Correction: Due to a source error, The Signal incorrectly reported the woman fled the scene of the crash.
By Gilbert Bernal and Perry Smith
California Highway Patrol officers are investigating a fatal, fiery single-vehicle crash in Stevenson Ranch that sent two children and their mother, a Bakersfield woman who was wearing no clothes — reportedly fled from the scene on foot.
The driver, identified only as a female adult, is expected to survive her injuries. Two children, ages 2 and 6, were in the car at the time of the crash. The 2-year-old girl was in critical condition Monday afternoon and a 6-year-old girl died from injuries sustained in the crash.
Good Samaritans at the scene sprung into action to try to help the two young victims.
The woman’s car, a 2019 Subaru, was traveling northbound on The Old Road “at what appears to be a high rate of speed,” according to a CHP report of the incident. The vehicle veered into the southbound lanes, “striking a curb, a sign and a traffic signal.” The car then reportedly “traveled out of control across the intersection of Pico Canyon Road, where it struck a traffic signal, a tree and an Edison box.” The car then came to a stop on the northwest corner of the intersection, where it then caught fire.
“The call came in at 9:43 (a.m.). It looks like it was a solo-vehicle (crash),” said Marvin Lim of the Los Angeles County Fire Department. “The vehicle was well-involved.”
The driver, identified only as a 31-year-old woman from Bakersfield, sustained injuries but is expected to survive, he added. “Pico Canyon and The Old Road are going to be closed for an unknown duration during the investigation.”
As of Monday evening, the driver was not in custody.
Witnesses on the scene who responded as soon as the crash happened quickly jumped into action to try and help the occupants of the vehicle. They reported a woman and two children were in the car.
“I heard the car coming up from (over the hill) from the top really fast,” said Mimi Hennelly, who was a witness on the scene. “And I heard the screech, and I believe (the car) hit the center divider, because they lost the bumper. And then I saw when they came really fast, and it hit the tree and it just wrapped around it. And I said, ‘Oh my God.’ So I was going to reach for my telephone to call 911 … And somebody had run already to rescue them. And then people were already (out of their) cars calling 911.”
Jerry Jordan, an occupational therapist with the William S. Hart Union High School District, was driving eastbound on Pico Canyon Road on Monday morning, when he saw the scene in front of him and rushed to help out:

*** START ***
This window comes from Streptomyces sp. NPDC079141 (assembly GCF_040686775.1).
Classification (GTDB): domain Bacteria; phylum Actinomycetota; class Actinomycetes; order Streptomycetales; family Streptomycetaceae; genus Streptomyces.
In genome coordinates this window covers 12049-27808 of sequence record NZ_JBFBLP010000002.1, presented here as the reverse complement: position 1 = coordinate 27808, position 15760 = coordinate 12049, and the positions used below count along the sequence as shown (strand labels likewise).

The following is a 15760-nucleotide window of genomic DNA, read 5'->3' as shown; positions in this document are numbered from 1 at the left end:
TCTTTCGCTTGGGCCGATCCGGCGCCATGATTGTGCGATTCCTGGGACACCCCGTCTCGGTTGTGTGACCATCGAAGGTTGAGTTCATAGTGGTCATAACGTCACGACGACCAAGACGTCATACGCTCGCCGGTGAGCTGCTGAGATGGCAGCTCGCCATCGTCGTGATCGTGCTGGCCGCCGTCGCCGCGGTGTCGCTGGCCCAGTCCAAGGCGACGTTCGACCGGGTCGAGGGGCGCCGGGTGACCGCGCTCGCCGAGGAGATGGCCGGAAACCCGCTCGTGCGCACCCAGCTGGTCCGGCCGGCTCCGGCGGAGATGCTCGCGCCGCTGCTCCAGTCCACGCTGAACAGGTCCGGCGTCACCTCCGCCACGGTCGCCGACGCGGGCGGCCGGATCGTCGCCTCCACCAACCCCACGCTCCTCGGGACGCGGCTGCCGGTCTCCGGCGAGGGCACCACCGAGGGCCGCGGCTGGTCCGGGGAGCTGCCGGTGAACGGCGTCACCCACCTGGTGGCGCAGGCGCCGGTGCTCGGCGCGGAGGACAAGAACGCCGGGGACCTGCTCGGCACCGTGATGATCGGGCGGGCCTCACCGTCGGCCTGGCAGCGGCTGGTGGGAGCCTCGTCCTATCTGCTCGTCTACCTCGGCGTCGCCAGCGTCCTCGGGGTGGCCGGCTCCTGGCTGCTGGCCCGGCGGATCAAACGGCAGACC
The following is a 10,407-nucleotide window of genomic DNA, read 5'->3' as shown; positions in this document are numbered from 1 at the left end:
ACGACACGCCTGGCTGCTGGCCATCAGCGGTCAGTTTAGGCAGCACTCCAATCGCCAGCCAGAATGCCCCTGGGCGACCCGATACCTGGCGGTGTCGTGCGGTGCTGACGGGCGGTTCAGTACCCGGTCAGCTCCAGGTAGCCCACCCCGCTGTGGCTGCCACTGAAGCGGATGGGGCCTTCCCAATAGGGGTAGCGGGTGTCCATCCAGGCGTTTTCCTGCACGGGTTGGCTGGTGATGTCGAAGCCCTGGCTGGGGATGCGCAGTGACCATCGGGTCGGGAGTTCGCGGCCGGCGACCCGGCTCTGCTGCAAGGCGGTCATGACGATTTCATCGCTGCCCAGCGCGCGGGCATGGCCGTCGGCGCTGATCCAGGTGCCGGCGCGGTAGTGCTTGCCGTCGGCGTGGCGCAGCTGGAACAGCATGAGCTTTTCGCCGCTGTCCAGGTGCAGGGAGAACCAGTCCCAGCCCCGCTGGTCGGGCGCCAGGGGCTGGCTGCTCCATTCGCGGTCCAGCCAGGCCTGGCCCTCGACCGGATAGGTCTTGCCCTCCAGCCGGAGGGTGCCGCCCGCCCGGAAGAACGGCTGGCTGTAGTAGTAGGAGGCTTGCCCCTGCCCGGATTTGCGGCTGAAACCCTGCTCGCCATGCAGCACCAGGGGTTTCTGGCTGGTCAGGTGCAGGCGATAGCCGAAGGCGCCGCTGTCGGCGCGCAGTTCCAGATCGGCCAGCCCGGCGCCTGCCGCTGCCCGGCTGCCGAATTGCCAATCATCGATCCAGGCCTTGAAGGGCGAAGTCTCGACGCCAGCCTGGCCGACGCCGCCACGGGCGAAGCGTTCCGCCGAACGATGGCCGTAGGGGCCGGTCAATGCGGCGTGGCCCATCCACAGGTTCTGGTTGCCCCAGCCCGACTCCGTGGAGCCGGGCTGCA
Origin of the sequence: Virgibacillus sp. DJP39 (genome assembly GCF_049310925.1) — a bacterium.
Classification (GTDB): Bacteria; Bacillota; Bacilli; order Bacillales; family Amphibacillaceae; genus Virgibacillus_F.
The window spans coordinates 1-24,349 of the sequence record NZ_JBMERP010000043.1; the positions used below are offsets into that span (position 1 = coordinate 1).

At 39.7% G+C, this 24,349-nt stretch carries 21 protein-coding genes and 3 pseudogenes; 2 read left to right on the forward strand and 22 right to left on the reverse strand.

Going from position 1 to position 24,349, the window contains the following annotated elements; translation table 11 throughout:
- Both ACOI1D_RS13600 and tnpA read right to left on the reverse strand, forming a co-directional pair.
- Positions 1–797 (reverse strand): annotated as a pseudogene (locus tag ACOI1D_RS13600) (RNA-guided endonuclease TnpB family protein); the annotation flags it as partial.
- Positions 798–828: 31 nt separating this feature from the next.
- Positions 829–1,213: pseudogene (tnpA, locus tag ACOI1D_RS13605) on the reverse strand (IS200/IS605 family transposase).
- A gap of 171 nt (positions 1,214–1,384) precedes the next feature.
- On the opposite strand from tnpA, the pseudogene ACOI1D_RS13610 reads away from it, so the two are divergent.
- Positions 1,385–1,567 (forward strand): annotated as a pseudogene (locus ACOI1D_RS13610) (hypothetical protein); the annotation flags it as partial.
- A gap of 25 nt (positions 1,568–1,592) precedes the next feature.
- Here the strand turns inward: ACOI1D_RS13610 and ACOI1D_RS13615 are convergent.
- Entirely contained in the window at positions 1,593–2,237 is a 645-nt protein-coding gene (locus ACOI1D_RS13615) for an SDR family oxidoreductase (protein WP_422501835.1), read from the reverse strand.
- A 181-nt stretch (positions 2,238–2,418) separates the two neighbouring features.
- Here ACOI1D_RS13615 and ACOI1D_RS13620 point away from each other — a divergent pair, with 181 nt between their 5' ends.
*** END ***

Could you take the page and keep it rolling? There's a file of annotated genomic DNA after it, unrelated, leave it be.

“I ran towards the car and couldn’t open the doors on the passenger side. So I came over to the driver side. And I noticed there were two children in the back seat. So I opened the back door on the driver’s side and tried to undo the seatbelts. I couldn’t undo the seatbelt,” Jordan said. “So I started screaming, because at that point, people were starting to get there and they asked people if anyone had a knife … And somebody produced a knife, and I cut the two girls out of the back. Which, you know, at the time, I was wondering if I should, you know, people were trying to decide if they should get away from the car or not because the fire was getting bigger and bigger. We managed to get them both cut out.
“I pulled one out and onto the ground, the driver was actually naked and pulled out of the driver’s side and next to the car. I went back and I cut out the other child that was in the back seat. In-car seat, the car seat was all the wrong position. So we got that one out. Meanwhile, the fire was getting higher and higher. So we move the younger ones over and the driver again, who was the naked woman, was way too close to the car, so I asked for help to move her away. We decided we were probably 10-15 feet away from the car, we decided to just start CPR because I noticed that it’s just crazy. I noticed that the girl’s lips were turning blue, and I was like, ‘Hey, this person isn’t breathing.’
“So, I called for people to start CPR and we started doing CPR,” Jordan said. “Meanwhile, I’m trying to remember … how to do CPR on someone so small. So we started to do chest compressions. Then this other guy, the guy who gave me the knife came in and helped with the compressions also, at which point I was trying to decide whether it’s 15 compressions or 30 for a smaller person. Long story short, a nurse arrived on the scene, and she helped and sort of stuck with that.”
This is a breaking news story, and more information will be added as it becomes available.